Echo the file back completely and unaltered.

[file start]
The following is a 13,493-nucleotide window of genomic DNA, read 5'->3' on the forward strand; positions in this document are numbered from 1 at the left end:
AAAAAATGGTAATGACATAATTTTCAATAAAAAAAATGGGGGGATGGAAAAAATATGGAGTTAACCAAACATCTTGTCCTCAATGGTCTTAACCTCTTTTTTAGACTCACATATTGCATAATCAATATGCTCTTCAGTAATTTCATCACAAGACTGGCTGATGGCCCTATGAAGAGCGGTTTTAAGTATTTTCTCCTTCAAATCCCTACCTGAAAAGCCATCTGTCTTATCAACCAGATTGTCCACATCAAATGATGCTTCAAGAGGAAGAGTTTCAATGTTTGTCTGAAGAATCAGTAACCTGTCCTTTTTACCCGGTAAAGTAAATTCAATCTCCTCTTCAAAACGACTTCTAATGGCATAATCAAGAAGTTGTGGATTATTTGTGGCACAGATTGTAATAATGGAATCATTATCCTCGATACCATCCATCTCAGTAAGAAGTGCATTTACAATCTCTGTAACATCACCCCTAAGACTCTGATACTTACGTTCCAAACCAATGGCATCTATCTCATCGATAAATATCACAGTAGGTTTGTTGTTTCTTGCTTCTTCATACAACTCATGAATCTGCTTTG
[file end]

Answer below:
The following is a 13,493-nucleotide window of genomic DNA, read 5'->3' on the forward strand; positions in this document are numbered from 1 at the left end:
AAAAAATGGTAATGACATAATTTTCAATAAAAAAAATGGGGGGATGGAAAAAATATGGAGTTAACCAAACATCTTGTCCTCAATGGTCTTAACCTCTTTTTTAGACTCACATATTGCATAATCAATATGCTCTTCAGTAATTTCATCACAAGACTGGCTGATGGCCCTATGAAGAGCGGTTTTAAGTATTTTCTCCTTCAAATCCCTACCTGAAAAGCCATCTGTCTTATCAACCAGATTGTCCACATCAAATGATGCTTCAAGAGGAAGAGTTTCAATGTTTGTCTGAAGAATCAGTAACCTGTCCTTTTTACCCGGTAAAGTAAATTCAATCTCCTCTTCAAAACGACTTCTAATGGCATAATCAAGAAGTTGTGGATTATTTGTGGCACAGATTGTAATAATGGAATCATTATCCTCGATACCATCCATCTCAGTAAGAAGTGCATTTACAATCTCTGTAACATCACCCCTAAGACTCTGATACTTACGTTCCAAACCAATGGCATCTATCTCATCGATAAATATCACAGTAGGTTTGTTGTTTCTTGCTTCTTCATACAACTCATGAATCTGCTTTG